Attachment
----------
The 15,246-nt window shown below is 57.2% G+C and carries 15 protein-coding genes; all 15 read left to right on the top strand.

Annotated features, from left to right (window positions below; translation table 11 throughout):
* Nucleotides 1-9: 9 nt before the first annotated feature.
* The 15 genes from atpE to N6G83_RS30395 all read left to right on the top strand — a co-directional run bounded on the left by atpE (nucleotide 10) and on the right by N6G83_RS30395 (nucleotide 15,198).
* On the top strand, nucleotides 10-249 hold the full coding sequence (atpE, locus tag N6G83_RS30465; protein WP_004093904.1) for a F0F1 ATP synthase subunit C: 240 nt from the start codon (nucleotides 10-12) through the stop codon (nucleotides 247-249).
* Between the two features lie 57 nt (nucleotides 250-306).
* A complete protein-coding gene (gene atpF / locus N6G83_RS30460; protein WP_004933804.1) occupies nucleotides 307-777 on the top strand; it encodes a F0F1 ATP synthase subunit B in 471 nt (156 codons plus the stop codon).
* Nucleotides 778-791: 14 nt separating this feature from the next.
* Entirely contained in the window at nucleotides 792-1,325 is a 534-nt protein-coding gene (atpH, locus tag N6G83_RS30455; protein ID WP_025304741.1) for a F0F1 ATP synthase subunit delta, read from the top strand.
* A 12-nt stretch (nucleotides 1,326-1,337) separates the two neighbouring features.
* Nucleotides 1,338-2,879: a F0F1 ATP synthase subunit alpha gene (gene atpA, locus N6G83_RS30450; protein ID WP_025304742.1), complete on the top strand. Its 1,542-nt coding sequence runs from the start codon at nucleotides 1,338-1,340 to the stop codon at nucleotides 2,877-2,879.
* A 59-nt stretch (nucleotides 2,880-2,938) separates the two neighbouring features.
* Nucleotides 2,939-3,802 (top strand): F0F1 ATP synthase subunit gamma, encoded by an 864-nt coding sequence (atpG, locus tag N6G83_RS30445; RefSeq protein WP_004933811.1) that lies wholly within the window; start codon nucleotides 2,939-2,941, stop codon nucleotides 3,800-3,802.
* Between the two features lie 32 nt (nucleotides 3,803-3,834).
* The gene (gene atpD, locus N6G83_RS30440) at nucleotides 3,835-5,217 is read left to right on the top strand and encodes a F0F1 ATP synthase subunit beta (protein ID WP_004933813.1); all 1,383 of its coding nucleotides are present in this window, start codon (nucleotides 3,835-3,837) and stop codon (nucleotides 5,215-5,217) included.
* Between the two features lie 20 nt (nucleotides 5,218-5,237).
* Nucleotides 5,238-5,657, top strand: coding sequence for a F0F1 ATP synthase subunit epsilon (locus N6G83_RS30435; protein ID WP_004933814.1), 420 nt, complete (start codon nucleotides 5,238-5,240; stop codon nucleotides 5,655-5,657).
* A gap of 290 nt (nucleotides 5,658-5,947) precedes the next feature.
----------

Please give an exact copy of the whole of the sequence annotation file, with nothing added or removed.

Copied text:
The 15,246-nt window shown below is 57.2% G+C and carries 15 protein-coding genes; all 15 read left to right on the top strand.

Annotated features, from left to right (window positions below; translation table 11 throughout):
* Nucleotides 1-9: 9 nt before the first annotated feature.
* The 15 genes from atpE to N6G83_RS30395 all read left to right on the top strand — a co-directional run bounded on the left by atpE (nucleotide 10) and on the right by N6G83_RS30395 (nucleotide 15,198).
* On the top strand, nucleotides 10-249 hold the full coding sequence (atpE, locus tag N6G83_RS30465; protein WP_004093904.1) for a F0F1 ATP synthase subunit C: 240 nt from the start codon (nucleotides 10-12) through the stop codon (nucleotides 247-249).
* Between the two features lie 57 nt (nucleotides 250-306).
* A complete protein-coding gene (gene atpF / locus N6G83_RS30460; protein WP_004933804.1) occupies nucleotides 307-777 on the top strand; it encodes a F0F1 ATP synthase subunit B in 471 nt (156 codons plus the stop codon).
* Nucleotides 778-791: 14 nt separating this feature from the next.
* Entirely contained in the window at nucleotides 792-1,325 is a 534-nt protein-coding gene (atpH, locus tag N6G83_RS30455; protein ID WP_025304741.1) for a F0F1 ATP synthase subunit delta, read from the top strand.
* A 12-nt stretch (nucleotides 1,326-1,337) separates the two neighbouring features.
* Nucleotides 1,338-2,879: a F0F1 ATP synthase subunit alpha gene (gene atpA, locus N6G83_RS30450; protein ID WP_025304742.1), complete on the top strand. Its 1,542-nt coding sequence runs from the start codon at nucleotides 1,338-1,340 to the stop codon at nucleotides 2,877-2,879.
* A 59-nt stretch (nucleotides 2,880-2,938) separates the two neighbouring features.
* Nucleotides 2,939-3,802 (top strand): F0F1 ATP synthase subunit gamma, encoded by an 864-nt coding sequence (atpG, locus tag N6G83_RS30445; RefSeq protein WP_004933811.1) that lies wholly within the window; start codon nucleotides 2,939-2,941, stop codon nucleotides 3,800-3,802.
* Between the two features lie 32 nt (nucleotides 3,803-3,834).
* The gene (gene atpD, locus N6G83_RS30440) at nucleotides 3,835-5,217 is read left to right on the top strand and encodes a F0F1 ATP synthase subunit beta (protein ID WP_004933813.1); all 1,383 of its coding nucleotides are present in this window, start codon (nucleotides 3,835-3,837) and stop codon (nucleotides 5,215-5,217) included.
* Between the two features lie 20 nt (nucleotides 5,218-5,237).
* Nucleotides 5,238-5,657, top strand: coding sequence for a F0F1 ATP synthase subunit epsilon (locus N6G83_RS30435; protein ID WP_004933814.1), 420 nt, complete (start codon nucleotides 5,238-5,240; stop codon nucleotides 5,655-5,657).
* A gap of 290 nt (nucleotides 5,658-5,947) precedes the next feature.